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it depend.. If you car is motionless and water is still and the filter is .30cm above the water level, yeah i doubt i'll suck it in. But usually that is not the case, your moving and the water is moving, reguarless of the underpanelling dosen't protect you from water, wave action, and the inability for a driver inside the car to judge the water depth acuratley, just the wave action from the car moving through the water, is enough in some case, i've seen 5 friends using their CAI, and get hydrolock, some in less than a foot of water, don't tell them it's not likley to happen, cuz they'd beg to differ.

Hey if you want to do it your way, then do it your way but don't go around telling people it's fine, you can take your own risk, don't put other people at risk of locking their engine.

THe ideal situation is when you know it's the track is dry then take out the bypass, but if you know it's really wet out there with mybe some deep puddles put it on. but that idea is not practical for a daily driver car.
In that case for a daily driver, leave the bypass on, it's not going to kill you or destroy your engine, but if you take it off, you know you run the chance you run the risk. Not worth it ..common sence
 

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Cyde said:
it depend.. If you car is motionless and water is still and the filter is .30cm above the water level, yeah i doubt i'll suck it in. But usually that is not the case, your moving and the water is moving, reguarless of the underpanelling dosen't protect you from water, wave action, and the inability for a driver inside the car to judge the water depth acuratley, just the wave action from the car moving through the water, is enough in some case, i've seen 5 friends using their CAI, and get hydrolock, some in less than a foot of water, don't tell them it's not likley to happen, cuz they'd beg to differ.

Hey if you want to do it your way, then do it your way but don't go around telling people it's fine, you can take your own risk, don't put other people at risk of locking their engine.

THe ideal situation is when you know it's the track is dry then take out the bypass, but if you know it's really wet out there with mybe some deep puddles put it on. but that idea is not practical for a daily driver car.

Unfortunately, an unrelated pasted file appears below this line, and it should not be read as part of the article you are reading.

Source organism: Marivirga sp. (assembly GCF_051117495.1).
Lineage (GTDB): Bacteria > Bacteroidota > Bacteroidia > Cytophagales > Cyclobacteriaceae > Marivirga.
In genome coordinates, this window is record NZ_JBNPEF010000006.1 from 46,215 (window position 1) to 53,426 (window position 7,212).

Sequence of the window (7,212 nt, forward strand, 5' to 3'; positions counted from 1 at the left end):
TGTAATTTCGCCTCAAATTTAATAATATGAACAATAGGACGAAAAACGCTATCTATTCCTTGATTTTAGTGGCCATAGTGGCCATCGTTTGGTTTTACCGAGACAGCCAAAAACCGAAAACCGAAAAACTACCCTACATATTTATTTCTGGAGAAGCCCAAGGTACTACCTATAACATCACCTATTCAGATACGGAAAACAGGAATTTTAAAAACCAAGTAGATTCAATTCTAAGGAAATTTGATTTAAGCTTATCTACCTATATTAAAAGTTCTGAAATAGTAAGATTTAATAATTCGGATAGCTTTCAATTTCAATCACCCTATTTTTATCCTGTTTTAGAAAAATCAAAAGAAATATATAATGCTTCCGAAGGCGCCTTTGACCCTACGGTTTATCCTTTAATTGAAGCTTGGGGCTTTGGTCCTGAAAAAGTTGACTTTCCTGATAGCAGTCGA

In that case for a daily driver, leave the bypass on, it's not going to kill you or destroy your engine, but if you take it off, you know you run the chance you run the risk. Not worth it ..common sence
that's the "other" conditions I was talking about.

fine to use or not, it is hard to draw the boundary. Even ur aftermarket radiator cap, I would say it is not fine to use. Also, I never say it is fine to use, I said it is unlikely it would happen. So, don't put the words into my mouth. Even the stock intake system has the risk of hydrolocking, and it did happend. Is it fine to use?

yup, in that case, I would not recommend people to buy the bypass valve, just convert it to short ram when it is wet. No point to use CAI when there is a chance to suck in hot air... more common sense? :laugh:
 

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SAZABI said:
that's the "other" conditions I was talking about.

fine to use or not, it is hard to draw the boundary. Even ur aftermarket radiator cap, I would say it is not fine to use. Also, I never say it is fine to use, I said it is unlikely it would happen. So, don't put the words into my mouth. Even the stock intake system has the risk of hydrolocking, and it did happend. Is it fine to use?

yup, in that case, I would not recommend people to buy the bypass valve, just convert it to short ram when it is wet. No point to use CAI when there is a chance to suck in hot air... more common sense? :laugh:
Sorry didn't mean to put words in your mouth my bad. You mention about the stock intake, the only type of intake that's the safest is either the snorkel type or the overflow protection cap style both styles seen on off road vehicles like the hummer. But interestingly the TSX is built with a mid level snorkel with overflow protection cap, unfortunately there is a design flaw in the TSX intake design, which create a seal failure (more like lack of seal, Honda engineer falling asleep again) which cause pressure loss and water to go in under the cap.

Interesting you brought up the rad cap, The Spoon Rad Cap is so annoying, I'm like on the 3rd one, gone thru all 3, the top keeps coming off and melting on my engine somewhere, I've brought it in for warranty but the new ones have the same problem. but I can't find another 1.35 bar rad cap?